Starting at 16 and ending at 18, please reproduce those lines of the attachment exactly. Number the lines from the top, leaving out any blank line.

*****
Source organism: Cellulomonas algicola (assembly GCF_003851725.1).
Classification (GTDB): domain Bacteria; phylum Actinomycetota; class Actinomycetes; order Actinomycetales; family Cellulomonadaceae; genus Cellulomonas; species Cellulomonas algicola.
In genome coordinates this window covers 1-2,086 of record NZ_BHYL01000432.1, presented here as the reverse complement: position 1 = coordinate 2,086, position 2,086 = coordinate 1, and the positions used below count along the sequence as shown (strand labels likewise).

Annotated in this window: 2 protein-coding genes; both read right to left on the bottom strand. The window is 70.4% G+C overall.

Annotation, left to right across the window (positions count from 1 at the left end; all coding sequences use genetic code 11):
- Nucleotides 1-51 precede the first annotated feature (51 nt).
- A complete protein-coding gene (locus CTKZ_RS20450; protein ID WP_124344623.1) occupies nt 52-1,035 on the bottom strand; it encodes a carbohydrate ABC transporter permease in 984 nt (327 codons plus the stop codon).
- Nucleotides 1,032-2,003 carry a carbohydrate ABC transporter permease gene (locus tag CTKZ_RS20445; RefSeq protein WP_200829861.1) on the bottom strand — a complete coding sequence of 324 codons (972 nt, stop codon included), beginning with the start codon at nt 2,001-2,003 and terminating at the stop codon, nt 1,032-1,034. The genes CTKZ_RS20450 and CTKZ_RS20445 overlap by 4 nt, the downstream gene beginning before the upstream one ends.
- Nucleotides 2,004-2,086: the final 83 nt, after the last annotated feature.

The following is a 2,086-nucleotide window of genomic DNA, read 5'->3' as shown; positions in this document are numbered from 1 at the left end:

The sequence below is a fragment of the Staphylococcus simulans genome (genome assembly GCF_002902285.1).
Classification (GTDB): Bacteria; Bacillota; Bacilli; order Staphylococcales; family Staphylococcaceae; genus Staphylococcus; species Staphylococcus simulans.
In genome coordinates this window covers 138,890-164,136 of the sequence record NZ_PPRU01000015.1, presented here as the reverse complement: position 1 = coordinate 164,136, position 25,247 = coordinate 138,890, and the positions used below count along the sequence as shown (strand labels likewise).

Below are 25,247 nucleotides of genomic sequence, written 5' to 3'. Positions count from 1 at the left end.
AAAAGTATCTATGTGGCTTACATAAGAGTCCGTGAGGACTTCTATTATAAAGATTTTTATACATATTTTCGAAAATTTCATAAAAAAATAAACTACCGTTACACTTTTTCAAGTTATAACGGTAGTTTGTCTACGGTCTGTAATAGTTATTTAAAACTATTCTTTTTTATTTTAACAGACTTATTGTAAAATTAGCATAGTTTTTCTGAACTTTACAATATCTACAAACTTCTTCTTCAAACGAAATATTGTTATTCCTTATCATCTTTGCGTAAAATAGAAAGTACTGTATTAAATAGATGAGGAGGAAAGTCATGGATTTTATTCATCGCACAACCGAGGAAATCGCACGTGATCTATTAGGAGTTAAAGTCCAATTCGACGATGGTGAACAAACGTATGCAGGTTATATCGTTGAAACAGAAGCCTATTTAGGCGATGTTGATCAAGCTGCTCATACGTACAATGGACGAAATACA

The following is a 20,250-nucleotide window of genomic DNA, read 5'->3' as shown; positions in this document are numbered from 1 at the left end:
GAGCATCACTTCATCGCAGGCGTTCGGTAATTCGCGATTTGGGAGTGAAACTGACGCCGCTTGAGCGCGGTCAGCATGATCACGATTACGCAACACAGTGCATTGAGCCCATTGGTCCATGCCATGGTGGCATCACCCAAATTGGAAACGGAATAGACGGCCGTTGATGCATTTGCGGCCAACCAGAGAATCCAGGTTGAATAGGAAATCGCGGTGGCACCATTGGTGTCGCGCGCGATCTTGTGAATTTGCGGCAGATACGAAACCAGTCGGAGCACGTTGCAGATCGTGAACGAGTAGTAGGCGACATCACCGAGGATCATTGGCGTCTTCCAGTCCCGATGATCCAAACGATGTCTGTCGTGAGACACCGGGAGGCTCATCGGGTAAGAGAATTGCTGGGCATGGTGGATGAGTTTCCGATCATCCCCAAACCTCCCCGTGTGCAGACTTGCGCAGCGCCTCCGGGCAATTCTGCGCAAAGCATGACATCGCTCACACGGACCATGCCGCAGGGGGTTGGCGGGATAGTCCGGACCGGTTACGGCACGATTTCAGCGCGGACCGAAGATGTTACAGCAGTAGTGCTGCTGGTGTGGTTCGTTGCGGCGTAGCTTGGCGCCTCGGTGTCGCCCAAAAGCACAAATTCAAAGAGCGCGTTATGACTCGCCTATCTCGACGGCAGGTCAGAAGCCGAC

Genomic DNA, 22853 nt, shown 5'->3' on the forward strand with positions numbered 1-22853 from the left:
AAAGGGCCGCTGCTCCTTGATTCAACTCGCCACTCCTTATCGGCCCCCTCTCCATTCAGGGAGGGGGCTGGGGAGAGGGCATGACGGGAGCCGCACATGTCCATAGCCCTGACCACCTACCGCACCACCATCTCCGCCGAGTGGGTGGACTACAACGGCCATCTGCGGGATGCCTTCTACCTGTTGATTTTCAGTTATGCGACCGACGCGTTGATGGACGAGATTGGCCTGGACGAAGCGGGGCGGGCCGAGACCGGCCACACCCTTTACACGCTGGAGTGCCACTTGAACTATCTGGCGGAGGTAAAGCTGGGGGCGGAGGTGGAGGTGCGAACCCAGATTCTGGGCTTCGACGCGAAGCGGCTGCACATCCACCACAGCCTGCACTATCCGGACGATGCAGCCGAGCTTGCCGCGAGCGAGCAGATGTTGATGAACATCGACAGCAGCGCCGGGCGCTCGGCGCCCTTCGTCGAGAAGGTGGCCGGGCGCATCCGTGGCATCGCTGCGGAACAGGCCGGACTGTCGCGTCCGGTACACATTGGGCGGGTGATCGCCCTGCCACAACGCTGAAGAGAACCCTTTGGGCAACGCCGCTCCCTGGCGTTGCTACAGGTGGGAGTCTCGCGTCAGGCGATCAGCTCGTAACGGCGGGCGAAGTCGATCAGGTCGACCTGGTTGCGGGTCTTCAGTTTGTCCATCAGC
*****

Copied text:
The following is a 20,250-nucleotide window of genomic DNA, read 5'->3' as shown; positions in this document are numbered from 1 at the left end:
GAGCATCACTTCATCGCAGGCGTTCGGTAATTCGCGATTTGGGAGTGAAACTGACGCCGCTTGAGCGCGGTCAGCATGATCACGATTACGCAACACAGTGCATTGAGCCCATTGGTCCATGCCATGGTGGCATCACCCAAATTGGAAACGGAATAGACGGCCGTTGATGCATTTGCGGCCAACCAGAGAATCCAGGTTGAATAGGAAATCGCGGTGGCACCATTGGTGTCGCGCGCGATCTTGTGAATTTGCGGCAGATACGAAACCAGTCGGAGCACGTTGCAGATCGTGAACGAGTAGTAGGCGACATCACCGAGGATCATTGGCGTCTTCCAGTCCCGATGATCCAAACGATGTCTGTCGTGAGACACCGGGAGGCTCATCGGGTAAGAGAATTGCTGGGCATGGTGGATGAGTTTCCGATCATCCCCAAACCTCCCCGTGTGCAGACTTGCGCAGCGCCTCCGGGCAATTCTGCGCAAAGCATGACATCGCTCACACGGACCATGCCGCAGGGGGTTGGCGGGATAGTCCGGACCGGTTACGGCACGATTTCAGCGCGGACCGAAGATGTTACAGCAGTAGTGCTGCTGGTGTGGTTCGTTGCGGCGTAGCTTGGCGCCTCGGTGTCGCCCAAAAGCACAAATTCAAAGAGCGCGTTATGACTCGCCTATCTCGACGGCAGGTCAGAAGCCGAC

Genomic DNA, 22853 nt, shown 5'->3' on the forward strand with positions numbered 1-22853 from the left: